[Frown]

No shit, Payaso, you hit the nail on the head. I had just logged off and was about to turn off the tube on my way to bed when an ad for tomorrow night's ABC evening news announces, "Should we pay for climber's rescues?"

 

Truth is hikers, hunters, and other outdoorspeople cost society more for rescues, compared to climbers. Let the debate continue...

 

--pindude

 

[ 05-31-2002, 12:26 AM: Message edited by: pindude ]

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another thing to think about is that you don't have to have any knowledge about climbing to climb period. any two people can sign up and climb mount Rainier. same gose with hood or any other peak that brings attention

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One thing I never speculate about is wether or not a gust of wind might pop up and blow away my stuff. I always assume it will happen and stake down my gear with a picket or two. I would speculate that these poor people might have benefitted from such an assumption.

My guess is that his boot blew away in the tent. Then again, I have seen head sized rocks get rolled at the base of Castleton tower by a gust of wind. He could even have been trying to put it on when it blew away.

Whatever the case, if anything good can come from this sort of thing, it is the opportunity to learn from those mistakes and passing that knowledge along.

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quote:

Originally posted by pindude:

"Should we pay for climber's rescues?"

[/QB]

The bummer was that the Rainier operation was a recovery, not a rescue.

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I remember reading the most expensive search and rescue in the National Parks was a senator's daughter who got lost hiking in Grand Canyon. I think they brought in the National Guard even. They find her walking on a road a couple of miles away, but the cost went into the millions.

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quote:

Originally posted by Rodchester:

Lots of maybe, maybe, maybe, going on here....

 

Iain wrote: "she was taking an introductory mtn'ing course."

 

Lib Ridge as an intro...hmmmm.

That was over a year ago. Whether a year's worth of experiences are enough for Liberty Ridge? Dunno. It looks like Memorial Day vacation syndrome more than anything. "I've scheduled this climb for this 3-day weekend, and we're going to tough it out". OSU students seem to have made a habit out of getting in trouble on Liberty Ridge at this time.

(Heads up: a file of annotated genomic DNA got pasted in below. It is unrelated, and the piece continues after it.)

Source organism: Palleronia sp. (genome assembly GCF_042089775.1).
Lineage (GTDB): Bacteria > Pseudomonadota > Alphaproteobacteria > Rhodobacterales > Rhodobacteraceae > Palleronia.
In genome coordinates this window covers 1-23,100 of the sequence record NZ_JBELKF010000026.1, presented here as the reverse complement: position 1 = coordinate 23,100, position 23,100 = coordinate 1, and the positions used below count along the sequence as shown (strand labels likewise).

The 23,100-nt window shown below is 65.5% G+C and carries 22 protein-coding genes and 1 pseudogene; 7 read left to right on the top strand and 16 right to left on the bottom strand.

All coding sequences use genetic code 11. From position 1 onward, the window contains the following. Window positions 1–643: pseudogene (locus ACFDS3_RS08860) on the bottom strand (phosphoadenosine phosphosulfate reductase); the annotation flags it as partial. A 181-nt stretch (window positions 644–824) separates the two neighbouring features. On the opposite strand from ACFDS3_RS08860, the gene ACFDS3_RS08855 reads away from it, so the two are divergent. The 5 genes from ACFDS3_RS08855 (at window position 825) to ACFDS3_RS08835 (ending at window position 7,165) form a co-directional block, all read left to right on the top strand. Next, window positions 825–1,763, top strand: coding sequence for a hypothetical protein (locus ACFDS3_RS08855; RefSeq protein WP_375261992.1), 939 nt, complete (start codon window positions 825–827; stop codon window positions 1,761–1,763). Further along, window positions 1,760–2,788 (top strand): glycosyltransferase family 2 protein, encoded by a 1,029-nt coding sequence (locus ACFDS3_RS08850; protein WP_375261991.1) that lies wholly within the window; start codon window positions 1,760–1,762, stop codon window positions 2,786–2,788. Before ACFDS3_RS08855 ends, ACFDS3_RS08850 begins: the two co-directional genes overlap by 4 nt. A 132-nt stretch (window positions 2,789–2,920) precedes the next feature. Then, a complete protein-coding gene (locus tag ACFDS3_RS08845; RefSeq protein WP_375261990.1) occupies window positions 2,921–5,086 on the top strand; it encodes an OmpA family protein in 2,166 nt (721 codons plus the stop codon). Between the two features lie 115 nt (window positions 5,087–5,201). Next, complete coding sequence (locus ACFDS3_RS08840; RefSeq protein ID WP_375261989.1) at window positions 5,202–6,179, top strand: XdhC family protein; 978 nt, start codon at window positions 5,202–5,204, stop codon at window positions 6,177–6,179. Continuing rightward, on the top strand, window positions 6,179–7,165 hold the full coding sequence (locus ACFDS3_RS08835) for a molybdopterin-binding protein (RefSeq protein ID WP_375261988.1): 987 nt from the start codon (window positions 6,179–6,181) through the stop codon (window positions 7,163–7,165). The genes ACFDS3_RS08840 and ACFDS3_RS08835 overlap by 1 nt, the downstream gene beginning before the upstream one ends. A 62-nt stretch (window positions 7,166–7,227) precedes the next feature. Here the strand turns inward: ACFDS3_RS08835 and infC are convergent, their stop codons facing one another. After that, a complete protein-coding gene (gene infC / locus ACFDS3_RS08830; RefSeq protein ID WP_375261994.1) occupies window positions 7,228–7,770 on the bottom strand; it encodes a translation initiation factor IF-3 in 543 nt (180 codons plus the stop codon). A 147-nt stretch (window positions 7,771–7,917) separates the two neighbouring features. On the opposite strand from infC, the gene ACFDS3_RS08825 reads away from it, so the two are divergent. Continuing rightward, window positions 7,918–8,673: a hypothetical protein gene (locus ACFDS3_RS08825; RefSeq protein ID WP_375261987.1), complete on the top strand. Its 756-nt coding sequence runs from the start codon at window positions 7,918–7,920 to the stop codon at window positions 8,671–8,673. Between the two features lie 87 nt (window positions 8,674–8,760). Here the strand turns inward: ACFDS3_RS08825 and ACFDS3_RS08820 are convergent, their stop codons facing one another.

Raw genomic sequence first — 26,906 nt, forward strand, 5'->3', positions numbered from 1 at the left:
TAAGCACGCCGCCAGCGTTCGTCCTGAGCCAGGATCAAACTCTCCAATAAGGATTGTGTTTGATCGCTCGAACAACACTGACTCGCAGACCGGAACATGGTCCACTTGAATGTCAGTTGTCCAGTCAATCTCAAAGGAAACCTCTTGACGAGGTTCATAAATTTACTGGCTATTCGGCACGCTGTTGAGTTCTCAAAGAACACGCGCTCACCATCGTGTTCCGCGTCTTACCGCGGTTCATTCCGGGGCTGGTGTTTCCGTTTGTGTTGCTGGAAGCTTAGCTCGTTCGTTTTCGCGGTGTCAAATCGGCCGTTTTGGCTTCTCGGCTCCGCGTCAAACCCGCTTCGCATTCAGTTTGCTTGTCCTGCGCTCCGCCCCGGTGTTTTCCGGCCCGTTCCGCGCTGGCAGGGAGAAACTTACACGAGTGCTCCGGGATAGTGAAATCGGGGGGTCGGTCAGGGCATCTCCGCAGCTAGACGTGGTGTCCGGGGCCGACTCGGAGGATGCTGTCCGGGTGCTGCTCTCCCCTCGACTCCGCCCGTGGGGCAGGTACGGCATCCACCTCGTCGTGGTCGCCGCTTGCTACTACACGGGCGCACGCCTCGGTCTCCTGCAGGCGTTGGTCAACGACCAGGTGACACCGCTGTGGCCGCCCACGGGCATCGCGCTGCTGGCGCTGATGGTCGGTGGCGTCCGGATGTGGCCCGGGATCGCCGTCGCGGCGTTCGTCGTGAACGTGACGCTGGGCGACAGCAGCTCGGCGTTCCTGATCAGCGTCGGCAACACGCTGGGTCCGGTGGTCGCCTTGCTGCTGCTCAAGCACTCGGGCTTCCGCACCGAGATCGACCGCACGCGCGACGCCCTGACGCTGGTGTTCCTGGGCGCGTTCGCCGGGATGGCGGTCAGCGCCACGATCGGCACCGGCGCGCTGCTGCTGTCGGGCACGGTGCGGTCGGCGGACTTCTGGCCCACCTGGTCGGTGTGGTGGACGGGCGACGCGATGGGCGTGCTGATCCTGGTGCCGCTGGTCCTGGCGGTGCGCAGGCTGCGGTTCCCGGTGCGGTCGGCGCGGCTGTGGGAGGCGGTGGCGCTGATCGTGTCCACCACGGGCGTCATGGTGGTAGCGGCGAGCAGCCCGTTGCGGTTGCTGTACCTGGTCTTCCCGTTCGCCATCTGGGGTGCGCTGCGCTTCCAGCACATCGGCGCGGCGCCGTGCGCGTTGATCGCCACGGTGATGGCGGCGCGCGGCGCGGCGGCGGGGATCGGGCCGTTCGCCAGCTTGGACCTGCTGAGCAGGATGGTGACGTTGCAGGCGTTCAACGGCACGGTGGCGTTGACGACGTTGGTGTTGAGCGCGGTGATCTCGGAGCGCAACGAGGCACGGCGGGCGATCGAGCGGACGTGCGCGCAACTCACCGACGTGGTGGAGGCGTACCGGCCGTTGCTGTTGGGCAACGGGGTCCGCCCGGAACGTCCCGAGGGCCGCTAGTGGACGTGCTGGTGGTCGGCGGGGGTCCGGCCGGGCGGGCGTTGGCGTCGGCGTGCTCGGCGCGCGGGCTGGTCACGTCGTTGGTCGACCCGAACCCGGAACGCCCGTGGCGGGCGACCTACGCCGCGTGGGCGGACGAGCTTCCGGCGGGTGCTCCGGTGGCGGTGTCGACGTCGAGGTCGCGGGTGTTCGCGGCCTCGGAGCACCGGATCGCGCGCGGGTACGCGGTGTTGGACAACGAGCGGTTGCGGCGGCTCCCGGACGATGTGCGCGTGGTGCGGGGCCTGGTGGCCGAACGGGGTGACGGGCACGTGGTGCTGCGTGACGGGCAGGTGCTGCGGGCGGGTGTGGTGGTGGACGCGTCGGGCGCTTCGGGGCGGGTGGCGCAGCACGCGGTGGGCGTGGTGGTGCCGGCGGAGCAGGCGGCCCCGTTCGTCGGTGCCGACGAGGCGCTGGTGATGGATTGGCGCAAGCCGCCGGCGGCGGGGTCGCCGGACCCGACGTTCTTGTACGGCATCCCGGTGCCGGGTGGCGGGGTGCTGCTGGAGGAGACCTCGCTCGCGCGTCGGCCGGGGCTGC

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My two cents of experience

Tried Lib Ridge in June 97 and backed off at Curtis Ridge before getting on the Carbon. We decided weather looked risky. Retried in June 98 (same weekend RMI killed that dude on the slide on the DC). We had a foursome. One guy in the group made the dumbass statement "Ive climbed Rainier 3x and weather never is bad up here" Needless to say, we got hammered at the top of the black pyramid by a nasty moving storm. We decided to summit rather than risk the descent on unconsolidated snow. Our group was literally picked up off our feet and thrown several times by the wind descending the Emmons near the summit. I have warned several people that they need to go over and do the DC a couple of times before lib ridge. I suspect the route is just starting to get hungry for fresh meat.

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My buddy and I saw that group heading up to the Thumb on Sunday. And then on Monday we headed up the Carbon and were witness to a huge avalanche just to the west of the Liberty Ridge route. At that point we decided that with the storm coming in that night and the avalanch that we should turn around and save it for another day. We would have been right there behind them. Many times since hearing the tragic news have I imagined what might have happened.

 

Let us all try and learn from the mistakes of those who come before us.

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It may be nit picking, but just because you can follow the trough up the DC 5 times in a summer, doesn't mean you have the sense to climb a route like liberty ridge. In fact, climbing a route like the DC over and over probably just instills a false sense of security about your own judgement on the mountain.

 

btw, the survivor descended the winthrop glacier. Epic. [Eek!]